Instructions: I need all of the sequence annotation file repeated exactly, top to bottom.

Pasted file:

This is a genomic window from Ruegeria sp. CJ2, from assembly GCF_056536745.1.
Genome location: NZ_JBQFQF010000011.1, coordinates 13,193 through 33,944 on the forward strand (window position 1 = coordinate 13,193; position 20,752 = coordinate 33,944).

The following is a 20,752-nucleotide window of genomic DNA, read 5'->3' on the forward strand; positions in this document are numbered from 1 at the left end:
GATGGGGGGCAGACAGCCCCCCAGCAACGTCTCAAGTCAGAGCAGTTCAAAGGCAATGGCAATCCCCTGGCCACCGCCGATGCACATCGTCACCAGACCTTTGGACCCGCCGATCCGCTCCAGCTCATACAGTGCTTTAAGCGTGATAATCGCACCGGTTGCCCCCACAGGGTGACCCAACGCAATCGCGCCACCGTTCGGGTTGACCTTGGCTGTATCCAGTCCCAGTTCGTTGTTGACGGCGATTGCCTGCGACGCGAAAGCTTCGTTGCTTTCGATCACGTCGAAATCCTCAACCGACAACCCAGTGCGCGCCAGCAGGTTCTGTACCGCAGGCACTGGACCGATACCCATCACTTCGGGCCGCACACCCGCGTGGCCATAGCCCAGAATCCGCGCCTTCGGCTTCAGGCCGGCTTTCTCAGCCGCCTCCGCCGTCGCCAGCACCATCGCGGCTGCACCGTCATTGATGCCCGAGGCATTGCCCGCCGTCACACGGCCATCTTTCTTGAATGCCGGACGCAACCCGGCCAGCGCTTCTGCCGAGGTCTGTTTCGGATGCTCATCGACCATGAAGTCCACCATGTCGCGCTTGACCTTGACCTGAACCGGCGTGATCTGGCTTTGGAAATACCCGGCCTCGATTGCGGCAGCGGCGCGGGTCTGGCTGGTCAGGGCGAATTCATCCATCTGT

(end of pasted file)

This is a genomic window from Ruegeria sp. CJ2, from assembly GCF_056536745.1.
Genome location: NZ_JBQFQF010000011.1, coordinates 13,193 through 33,944 on the forward strand (window position 1 = coordinate 13,193; position 20,752 = coordinate 33,944).

The following is a 20,752-nucleotide window of genomic DNA, read 5'->3' on the forward strand; positions in this document are numbered from 1 at the left end:
GATGGGGGGCAGACAGCCCCCCAGCAACGTCTCAAGTCAGAGCAGTTCAAAGGCAATGGCAATCCCCTGGCCACCGCCGATGCACATCGTCACCAGACCTTTGGACCCGCCGATCCGCTCCAGCTCATACAGTGCTTTAAGCGTGATAATCGCACCGGTTGCCCCCACAGGGTGACCCAACGCAATCGCGCCACCGTTCGGGTTGACCTTGGCTGTATCCAGTCCCAGTTCGTTGTTGACGGCGATTGCCTGCGACGCGAAAGCTTCGTTGCTTTCGATCACGTCGAAATCCTCAACCGACAACCCAGTGCGCGCCAGCAGGTTCTGTACCGCAGGCACTGGACCGATACCCATCACTTCGGGCCGCACACCCGCGTGGCCATAGCCCAGAATCCGCGCCTTCGGCTTCAGGCCGGCTTTCTCAGCCGCCTCCGCCGTCGCCAGCACCATCGCGGCTGCACCGTCATTGATGCCCGAGGCATTGCCCGCCGTCACACGGCCATCTTTCTTGAATGCCGGACGCAACCCGGCCAGCGCTTCTGCCGAGGTCTGTTTCGGATGCTCATCGACCATGAAGTCCACCATGTCGCGCTTGACCTTGACCTGAACCGGCGTGATCTGGCTTTGGAAATACCCGGCCTCGATTGCGGCAGCGGCGCGGGTCTGGCTGGTCAGGGCGAATTCATCCATCTGT